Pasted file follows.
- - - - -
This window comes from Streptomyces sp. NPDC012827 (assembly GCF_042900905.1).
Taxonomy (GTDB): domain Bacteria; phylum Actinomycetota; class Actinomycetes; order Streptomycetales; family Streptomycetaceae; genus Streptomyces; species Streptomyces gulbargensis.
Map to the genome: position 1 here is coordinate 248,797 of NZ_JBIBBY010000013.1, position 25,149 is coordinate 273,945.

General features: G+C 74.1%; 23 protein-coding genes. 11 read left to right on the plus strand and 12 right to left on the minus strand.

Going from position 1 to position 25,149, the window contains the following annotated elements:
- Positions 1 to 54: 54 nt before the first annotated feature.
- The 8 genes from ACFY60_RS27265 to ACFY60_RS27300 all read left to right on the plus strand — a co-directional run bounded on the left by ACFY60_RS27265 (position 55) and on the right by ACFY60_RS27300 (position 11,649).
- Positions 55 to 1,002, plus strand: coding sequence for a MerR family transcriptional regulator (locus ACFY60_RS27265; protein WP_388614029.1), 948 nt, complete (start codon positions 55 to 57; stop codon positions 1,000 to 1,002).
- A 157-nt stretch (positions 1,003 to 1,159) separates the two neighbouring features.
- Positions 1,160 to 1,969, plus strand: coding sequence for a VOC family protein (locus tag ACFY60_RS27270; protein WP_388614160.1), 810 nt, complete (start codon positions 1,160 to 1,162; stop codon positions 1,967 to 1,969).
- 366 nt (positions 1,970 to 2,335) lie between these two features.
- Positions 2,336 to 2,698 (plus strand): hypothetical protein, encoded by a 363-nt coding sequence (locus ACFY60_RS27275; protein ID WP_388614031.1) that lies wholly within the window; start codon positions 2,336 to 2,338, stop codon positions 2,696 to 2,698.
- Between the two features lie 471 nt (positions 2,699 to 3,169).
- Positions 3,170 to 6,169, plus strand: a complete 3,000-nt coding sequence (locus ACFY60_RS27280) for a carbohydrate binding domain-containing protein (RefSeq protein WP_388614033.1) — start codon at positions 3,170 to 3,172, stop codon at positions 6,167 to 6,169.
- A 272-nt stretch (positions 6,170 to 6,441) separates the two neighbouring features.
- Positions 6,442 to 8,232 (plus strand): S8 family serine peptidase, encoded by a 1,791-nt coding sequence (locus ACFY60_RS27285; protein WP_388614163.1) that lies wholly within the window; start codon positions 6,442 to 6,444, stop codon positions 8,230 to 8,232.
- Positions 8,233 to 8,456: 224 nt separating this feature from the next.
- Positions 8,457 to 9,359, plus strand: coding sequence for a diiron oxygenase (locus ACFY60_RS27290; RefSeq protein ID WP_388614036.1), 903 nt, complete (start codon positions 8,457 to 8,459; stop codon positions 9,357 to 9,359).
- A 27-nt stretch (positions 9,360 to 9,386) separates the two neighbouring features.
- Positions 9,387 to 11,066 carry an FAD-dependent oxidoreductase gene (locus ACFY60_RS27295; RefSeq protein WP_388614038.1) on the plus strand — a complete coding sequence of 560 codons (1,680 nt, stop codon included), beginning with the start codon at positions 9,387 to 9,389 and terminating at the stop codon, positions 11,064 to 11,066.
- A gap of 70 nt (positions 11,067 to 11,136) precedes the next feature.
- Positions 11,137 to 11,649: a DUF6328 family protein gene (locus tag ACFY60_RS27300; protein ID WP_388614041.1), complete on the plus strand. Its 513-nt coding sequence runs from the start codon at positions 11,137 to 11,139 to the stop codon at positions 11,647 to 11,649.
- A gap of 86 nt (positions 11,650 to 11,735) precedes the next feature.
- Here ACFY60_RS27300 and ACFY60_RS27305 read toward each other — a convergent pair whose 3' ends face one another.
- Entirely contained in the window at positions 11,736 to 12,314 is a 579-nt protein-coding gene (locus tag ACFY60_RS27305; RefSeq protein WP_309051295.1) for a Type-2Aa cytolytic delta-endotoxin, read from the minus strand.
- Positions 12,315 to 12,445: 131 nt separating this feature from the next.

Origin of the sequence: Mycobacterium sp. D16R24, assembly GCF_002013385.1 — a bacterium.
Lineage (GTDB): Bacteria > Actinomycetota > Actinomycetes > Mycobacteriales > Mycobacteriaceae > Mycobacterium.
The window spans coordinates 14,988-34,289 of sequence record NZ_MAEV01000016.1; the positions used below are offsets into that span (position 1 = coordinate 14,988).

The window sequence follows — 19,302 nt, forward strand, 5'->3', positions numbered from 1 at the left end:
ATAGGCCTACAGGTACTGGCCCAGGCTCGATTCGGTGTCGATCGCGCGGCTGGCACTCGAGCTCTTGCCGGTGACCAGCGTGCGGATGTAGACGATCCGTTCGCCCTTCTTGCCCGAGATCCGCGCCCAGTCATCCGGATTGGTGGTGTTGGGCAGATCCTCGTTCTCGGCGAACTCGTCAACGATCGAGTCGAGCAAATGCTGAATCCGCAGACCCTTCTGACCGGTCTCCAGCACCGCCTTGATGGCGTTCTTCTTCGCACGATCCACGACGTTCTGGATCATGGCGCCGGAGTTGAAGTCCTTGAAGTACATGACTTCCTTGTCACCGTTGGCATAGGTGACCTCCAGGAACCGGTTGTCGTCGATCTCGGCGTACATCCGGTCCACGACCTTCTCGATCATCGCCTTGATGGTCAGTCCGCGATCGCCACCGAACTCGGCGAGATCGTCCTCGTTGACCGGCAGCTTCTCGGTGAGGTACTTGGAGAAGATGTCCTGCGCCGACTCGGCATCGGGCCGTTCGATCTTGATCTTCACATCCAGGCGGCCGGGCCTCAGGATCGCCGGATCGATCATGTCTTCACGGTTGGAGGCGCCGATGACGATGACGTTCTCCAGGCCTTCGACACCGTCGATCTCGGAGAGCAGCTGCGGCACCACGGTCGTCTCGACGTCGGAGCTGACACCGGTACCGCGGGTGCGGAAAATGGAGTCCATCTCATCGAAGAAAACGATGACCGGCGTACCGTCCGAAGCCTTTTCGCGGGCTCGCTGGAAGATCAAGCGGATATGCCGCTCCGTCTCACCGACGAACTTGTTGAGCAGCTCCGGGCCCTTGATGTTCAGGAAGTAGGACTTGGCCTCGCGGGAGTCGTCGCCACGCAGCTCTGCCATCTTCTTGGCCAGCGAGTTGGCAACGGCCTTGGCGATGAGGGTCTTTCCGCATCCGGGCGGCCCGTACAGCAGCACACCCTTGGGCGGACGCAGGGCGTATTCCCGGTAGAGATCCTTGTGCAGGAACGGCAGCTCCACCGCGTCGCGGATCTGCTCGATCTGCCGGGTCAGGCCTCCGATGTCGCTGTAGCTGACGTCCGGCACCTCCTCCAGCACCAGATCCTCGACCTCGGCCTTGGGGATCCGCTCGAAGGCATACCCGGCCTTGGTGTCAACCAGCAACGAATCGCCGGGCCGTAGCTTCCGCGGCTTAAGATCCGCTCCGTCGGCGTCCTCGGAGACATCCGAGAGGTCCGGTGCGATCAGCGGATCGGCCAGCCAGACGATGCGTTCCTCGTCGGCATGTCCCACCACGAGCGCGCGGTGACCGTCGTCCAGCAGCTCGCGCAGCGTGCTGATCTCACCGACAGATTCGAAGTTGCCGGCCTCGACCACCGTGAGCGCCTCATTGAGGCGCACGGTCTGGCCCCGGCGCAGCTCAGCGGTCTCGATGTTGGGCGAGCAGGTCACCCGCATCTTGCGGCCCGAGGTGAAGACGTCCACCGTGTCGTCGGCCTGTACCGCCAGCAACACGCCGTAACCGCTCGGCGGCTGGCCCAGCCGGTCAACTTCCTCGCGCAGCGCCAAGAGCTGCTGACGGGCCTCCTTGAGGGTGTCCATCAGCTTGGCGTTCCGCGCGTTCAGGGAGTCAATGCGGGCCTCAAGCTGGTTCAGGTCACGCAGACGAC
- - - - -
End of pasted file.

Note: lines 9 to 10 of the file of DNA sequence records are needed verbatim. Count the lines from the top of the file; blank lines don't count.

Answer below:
- A 157-nt stretch (positions 1,003 to 1,159) separates the two neighbouring features.
- Positions 1,160 to 1,969, plus strand: coding sequence for a VOC family protein (locus tag ACFY60_RS27270; protein WP_388614160.1), 810 nt, complete (start codon positions 1,160 to 1,162; stop codon positions 1,967 to 1,969).